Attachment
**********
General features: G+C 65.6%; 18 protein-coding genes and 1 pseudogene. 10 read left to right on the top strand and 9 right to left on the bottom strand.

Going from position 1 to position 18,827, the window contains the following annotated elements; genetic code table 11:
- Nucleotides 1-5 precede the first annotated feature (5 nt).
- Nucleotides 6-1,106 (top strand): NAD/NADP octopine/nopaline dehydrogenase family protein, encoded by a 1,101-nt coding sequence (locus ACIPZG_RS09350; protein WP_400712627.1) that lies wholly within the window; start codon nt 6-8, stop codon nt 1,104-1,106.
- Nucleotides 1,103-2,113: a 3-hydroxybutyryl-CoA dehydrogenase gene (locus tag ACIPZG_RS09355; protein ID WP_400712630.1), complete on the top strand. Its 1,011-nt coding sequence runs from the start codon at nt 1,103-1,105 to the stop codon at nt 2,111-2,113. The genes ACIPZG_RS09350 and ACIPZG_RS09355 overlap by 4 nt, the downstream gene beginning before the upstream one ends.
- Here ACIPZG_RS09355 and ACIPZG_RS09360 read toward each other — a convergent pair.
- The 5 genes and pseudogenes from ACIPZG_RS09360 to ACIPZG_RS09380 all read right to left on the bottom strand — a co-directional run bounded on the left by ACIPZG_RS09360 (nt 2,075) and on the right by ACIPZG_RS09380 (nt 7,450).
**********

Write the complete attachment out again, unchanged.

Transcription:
General features: G+C 65.6%; 18 protein-coding genes and 1 pseudogene. 10 read left to right on the top strand and 9 right to left on the bottom strand.

Going from position 1 to position 18,827, the window contains the following annotated elements; genetic code table 11:
- Nucleotides 1-5 precede the first annotated feature (5 nt).
- Nucleotides 6-1,106 (top strand): NAD/NADP octopine/nopaline dehydrogenase family protein, encoded by a 1,101-nt coding sequence (locus ACIPZG_RS09350; protein WP_400712627.1) that lies wholly within the window; start codon nt 6-8, stop codon nt 1,104-1,106.
- Nucleotides 1,103-2,113: a 3-hydroxybutyryl-CoA dehydrogenase gene (locus tag ACIPZG_RS09355; protein ID WP_400712630.1), complete on the top strand. Its 1,011-nt coding sequence runs from the start codon at nt 1,103-1,105 to the stop codon at nt 2,111-2,113. The genes ACIPZG_RS09350 and ACIPZG_RS09355 overlap by 4 nt, the downstream gene beginning before the upstream one ends.
- Here ACIPZG_RS09355 and ACIPZG_RS09360 read toward each other — a convergent pair.
- The 5 genes and pseudogenes from ACIPZG_RS09360 to ACIPZG_RS09380 all read right to left on the bottom strand — a co-directional run bounded on the left by ACIPZG_RS09360 (nt 2,075) and on the right by ACIPZG_RS09380 (nt 7,450).